slaves in their homeland.
What Sources Revel about the Topic
The sources obtained reveal a lot about the uprising, rebellion, and the British imperial
forces’ role in Kenya’s pre-independence period. Most of these sources link the colonial regime
with the sufferings and killings of people suspected as rebels. Featuring the years between 1952
and 1964, the uprising remains a disturbing part of the Kenyan history, a period when many

people bore cruelty and misery on the hands of the British colonizers.1 Among other areas, these
sources established sufficient documentation on this topic, investigated different camps, and
examined the deep-seated discriminations in the creation of these camps, especially as presented
by historian Caroline Elkins. By and large, racism thrived and developed into a common thing
that pigeonholed the colonial regime. During these years, the Kenyans went through events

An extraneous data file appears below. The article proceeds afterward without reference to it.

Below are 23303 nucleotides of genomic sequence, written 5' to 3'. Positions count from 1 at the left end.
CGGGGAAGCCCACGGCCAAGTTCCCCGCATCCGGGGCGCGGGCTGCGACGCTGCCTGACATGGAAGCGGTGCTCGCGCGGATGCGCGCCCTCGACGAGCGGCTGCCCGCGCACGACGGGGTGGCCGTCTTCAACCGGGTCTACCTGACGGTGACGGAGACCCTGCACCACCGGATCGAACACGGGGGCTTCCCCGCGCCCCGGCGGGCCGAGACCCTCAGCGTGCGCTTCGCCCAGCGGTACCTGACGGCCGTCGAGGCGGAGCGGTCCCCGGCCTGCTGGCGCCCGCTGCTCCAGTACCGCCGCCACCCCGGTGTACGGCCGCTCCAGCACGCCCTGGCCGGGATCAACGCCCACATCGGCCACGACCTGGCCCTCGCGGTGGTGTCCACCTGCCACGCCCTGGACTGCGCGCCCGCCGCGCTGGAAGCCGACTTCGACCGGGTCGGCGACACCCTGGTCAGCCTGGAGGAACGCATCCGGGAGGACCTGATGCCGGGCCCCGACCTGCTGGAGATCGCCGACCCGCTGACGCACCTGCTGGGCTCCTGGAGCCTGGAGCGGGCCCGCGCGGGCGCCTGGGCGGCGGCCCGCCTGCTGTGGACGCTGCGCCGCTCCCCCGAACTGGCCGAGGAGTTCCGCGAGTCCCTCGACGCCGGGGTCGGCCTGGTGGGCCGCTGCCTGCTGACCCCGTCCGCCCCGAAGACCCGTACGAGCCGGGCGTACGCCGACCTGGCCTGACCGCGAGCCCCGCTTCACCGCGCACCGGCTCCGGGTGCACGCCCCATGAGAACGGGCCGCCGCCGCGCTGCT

would define their politics until today. For instance, in October 1952, the colonial government
declared the State of Emergency in search of those involved in the uprising. While the origins of
this group is unclear, it did emerge out of Kikuyu people's discontent with the government.2
The first documentation is that of Bennett, who talks about colonial Kenya and the
spirited efforts wedged by British colonizers to fight insurgents. He argues that for most of the
1950s, insurgents from the Mau movement created violence in Kenya. He also argued that the
uprising comprised three dominant groups in the country, ...